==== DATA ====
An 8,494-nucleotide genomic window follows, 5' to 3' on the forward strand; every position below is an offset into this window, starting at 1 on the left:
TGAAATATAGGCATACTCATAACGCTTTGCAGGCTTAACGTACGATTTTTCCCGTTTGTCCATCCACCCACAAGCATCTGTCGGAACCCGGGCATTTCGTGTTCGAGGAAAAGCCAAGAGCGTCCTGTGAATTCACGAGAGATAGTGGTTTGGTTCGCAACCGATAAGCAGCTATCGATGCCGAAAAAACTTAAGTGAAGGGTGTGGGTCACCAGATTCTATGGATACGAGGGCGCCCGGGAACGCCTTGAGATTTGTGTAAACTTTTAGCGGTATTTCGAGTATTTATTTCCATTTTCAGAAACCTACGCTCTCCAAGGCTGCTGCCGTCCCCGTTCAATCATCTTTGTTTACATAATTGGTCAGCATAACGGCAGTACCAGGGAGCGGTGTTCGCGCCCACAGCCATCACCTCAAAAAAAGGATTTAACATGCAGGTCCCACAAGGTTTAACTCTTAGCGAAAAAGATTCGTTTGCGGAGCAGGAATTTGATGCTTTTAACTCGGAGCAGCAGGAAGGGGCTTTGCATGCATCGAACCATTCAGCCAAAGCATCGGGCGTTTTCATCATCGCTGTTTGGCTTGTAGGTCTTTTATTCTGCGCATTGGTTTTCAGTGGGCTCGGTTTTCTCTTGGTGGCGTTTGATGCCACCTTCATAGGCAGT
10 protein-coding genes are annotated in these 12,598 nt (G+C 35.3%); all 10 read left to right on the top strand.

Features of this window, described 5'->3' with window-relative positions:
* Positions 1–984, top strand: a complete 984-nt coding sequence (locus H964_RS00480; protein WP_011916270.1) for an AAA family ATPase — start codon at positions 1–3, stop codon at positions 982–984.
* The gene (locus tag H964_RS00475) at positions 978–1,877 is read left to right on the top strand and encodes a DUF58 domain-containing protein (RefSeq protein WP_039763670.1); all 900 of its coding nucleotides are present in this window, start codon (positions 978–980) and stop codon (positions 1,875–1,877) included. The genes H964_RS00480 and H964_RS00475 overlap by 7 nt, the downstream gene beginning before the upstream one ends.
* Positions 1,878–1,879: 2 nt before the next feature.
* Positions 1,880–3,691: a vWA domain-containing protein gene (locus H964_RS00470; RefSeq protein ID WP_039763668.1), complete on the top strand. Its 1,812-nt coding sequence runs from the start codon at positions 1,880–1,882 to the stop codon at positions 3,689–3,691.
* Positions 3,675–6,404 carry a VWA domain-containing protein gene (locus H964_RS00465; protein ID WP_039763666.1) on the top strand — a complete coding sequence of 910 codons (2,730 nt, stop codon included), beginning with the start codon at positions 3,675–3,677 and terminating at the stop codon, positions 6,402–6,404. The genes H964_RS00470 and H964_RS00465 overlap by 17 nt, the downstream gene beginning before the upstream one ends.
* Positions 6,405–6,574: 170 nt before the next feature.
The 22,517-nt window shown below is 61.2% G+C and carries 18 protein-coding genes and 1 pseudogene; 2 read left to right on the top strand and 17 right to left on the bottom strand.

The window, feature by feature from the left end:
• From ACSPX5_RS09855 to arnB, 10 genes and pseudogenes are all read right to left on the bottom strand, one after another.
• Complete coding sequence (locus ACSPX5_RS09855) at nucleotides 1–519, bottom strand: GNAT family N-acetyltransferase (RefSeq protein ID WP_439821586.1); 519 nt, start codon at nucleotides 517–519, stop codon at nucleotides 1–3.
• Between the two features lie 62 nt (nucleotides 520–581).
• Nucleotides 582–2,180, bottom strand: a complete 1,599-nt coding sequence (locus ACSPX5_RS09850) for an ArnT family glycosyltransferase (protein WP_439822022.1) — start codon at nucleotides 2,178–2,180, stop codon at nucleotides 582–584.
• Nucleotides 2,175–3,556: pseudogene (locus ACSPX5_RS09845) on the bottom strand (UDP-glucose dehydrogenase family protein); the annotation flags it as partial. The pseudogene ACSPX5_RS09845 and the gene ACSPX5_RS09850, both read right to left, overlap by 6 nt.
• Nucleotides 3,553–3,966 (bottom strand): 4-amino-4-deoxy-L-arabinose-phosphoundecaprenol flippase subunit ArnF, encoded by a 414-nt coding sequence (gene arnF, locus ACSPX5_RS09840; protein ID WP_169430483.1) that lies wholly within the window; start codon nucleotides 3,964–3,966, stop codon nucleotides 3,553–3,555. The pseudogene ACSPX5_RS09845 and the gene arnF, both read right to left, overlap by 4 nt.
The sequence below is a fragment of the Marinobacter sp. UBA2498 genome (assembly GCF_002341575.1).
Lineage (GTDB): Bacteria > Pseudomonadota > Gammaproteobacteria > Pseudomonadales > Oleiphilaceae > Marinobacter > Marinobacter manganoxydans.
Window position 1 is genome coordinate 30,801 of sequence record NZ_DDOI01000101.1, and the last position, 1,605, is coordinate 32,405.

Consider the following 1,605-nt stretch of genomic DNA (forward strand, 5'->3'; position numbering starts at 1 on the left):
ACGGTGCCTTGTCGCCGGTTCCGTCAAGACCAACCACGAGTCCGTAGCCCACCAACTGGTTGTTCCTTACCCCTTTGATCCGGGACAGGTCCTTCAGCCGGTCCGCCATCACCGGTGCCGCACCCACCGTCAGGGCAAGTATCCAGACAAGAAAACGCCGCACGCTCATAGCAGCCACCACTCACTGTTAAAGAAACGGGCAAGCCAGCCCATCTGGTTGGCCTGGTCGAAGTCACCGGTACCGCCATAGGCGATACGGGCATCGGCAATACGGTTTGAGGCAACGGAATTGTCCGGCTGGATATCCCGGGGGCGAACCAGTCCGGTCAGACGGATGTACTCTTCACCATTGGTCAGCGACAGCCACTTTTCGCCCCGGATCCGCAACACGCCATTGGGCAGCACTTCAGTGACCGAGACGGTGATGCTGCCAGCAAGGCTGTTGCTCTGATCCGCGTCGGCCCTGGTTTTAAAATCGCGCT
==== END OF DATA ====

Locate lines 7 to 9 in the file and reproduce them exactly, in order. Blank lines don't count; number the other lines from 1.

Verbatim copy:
* Positions 1,878–1,879: 2 nt before the next feature.
* Positions 1,880–3,691: a vWA domain-containing protein gene (locus H964_RS00470; RefSeq protein ID WP_039763668.1), complete on the top strand. Its 1,812-nt coding sequence runs from the start codon at positions 1,880–1,882 to the stop codon at positions 3,689–3,691.
* Positions 3,675–6,404 carry a VWA domain-containing protein gene (locus H964_RS00465; protein ID WP_039763666.1) on the top strand — a complete coding sequence of 910 codons (2,730 nt, stop codon included), beginning with the start codon at positions 3,675–3,677 and terminating at the stop codon, positions 6,402–6,404. The genes H964_RS00470 and H964_RS00465 overlap by 17 nt, the downstream gene beginning before the upstream one ends.